The less time spent dwelling on a work in progress the more emotionally detached you become and the internal and external critics lose their power.
The ego is like a semi-opaque screen that can interfere with a painter’s vision. By taking attention off oneself and the outcome, an artist can connect more deeply with his or her subject while eliminating most of the anxiety that comes with the setbacks.
Artists are a particularly worrisome bunch. We worry about everything,"Is my work good enough, will it be seen and appreciated, am I making any progress, will lesser talents get more recognition, can I ever measure up to the great masters?"
If you’re serious about showing your art then don’t wait until you feel your training is completely over. Start small and get into the game as soon as you can.
The following is an e-mail that I sent to a student just after one of our private classes. We had discussed whether to push a particular piece a little further and risk losing some of the freshness and spontaneity ... Nobody loves beautiful paint, brushwork, and an expressive touch more than I do. These are … Continue reading A Note to a Student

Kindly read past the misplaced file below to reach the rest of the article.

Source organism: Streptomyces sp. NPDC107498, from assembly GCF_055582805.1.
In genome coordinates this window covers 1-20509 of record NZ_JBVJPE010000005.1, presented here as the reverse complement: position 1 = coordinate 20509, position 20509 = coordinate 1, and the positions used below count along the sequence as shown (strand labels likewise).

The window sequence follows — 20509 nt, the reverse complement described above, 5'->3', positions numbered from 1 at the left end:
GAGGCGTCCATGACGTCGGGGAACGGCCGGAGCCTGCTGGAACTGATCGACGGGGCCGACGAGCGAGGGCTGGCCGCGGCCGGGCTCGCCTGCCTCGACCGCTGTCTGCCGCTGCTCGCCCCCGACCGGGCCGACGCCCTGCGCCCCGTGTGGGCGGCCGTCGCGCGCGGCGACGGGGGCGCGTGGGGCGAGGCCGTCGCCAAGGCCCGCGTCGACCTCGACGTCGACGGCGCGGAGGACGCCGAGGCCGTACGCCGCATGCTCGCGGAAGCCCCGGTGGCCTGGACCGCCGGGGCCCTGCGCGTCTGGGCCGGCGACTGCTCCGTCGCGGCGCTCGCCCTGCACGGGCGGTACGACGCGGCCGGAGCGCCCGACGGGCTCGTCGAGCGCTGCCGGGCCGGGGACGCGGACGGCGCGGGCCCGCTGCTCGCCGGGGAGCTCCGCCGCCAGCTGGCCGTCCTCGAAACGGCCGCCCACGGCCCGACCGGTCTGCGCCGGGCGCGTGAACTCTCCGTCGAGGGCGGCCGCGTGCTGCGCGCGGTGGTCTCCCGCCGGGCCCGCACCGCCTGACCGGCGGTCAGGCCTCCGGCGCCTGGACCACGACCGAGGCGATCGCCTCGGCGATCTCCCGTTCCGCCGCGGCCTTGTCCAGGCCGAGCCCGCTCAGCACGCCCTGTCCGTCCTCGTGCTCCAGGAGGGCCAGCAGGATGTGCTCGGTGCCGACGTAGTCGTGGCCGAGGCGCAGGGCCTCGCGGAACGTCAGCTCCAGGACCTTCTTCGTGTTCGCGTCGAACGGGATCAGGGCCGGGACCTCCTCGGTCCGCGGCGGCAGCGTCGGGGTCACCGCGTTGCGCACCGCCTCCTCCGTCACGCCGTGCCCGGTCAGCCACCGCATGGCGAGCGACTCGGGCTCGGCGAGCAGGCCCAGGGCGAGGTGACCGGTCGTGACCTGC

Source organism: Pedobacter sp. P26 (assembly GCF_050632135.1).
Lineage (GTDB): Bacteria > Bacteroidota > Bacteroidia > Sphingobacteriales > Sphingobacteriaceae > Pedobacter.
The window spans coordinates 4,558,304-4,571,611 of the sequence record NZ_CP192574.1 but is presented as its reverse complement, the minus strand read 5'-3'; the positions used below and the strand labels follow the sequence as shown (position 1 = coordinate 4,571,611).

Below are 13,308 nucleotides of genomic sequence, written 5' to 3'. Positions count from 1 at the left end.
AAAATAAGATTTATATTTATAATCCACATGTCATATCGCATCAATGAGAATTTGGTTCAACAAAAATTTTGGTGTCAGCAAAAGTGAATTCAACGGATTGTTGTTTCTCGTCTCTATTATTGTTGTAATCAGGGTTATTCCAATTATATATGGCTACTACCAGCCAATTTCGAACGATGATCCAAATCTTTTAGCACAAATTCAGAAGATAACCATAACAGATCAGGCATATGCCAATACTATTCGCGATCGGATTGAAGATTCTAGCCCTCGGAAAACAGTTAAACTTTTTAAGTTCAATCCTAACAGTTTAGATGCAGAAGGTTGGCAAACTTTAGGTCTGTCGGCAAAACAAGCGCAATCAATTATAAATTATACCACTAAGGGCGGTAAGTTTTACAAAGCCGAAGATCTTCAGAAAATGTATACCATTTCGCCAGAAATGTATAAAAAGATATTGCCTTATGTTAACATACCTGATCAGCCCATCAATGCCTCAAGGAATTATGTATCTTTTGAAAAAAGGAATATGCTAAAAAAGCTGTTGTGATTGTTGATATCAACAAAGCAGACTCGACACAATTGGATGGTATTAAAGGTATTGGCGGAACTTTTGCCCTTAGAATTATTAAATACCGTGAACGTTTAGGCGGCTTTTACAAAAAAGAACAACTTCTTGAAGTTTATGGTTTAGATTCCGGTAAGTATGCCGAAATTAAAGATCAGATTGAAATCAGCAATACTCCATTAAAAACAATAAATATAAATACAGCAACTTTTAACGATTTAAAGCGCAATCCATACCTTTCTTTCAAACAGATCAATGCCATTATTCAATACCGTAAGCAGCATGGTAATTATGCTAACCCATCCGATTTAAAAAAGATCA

Giorgio Morandi Answer: "Great Art Sells" This from an art dealer that I met years ago. And although her words can certainly be argued with, I've never forgotten them. While it's impossible to define great art, I think she meant that artists typically sell their strongest work and that subject matter is secondary. Knowingly or … Continue reading What Kind of Art Sells?
Pablo Picasso Most of the artists I know can get way too serious. Though I don't always practice what I preach, I'm always telling my students to lighten up, with the reminder,"People; It's just a painting!"...or something along those lines... "You're not on trial." If that doesn't work then I'll belt out a bit of … Continue reading on the spirit of play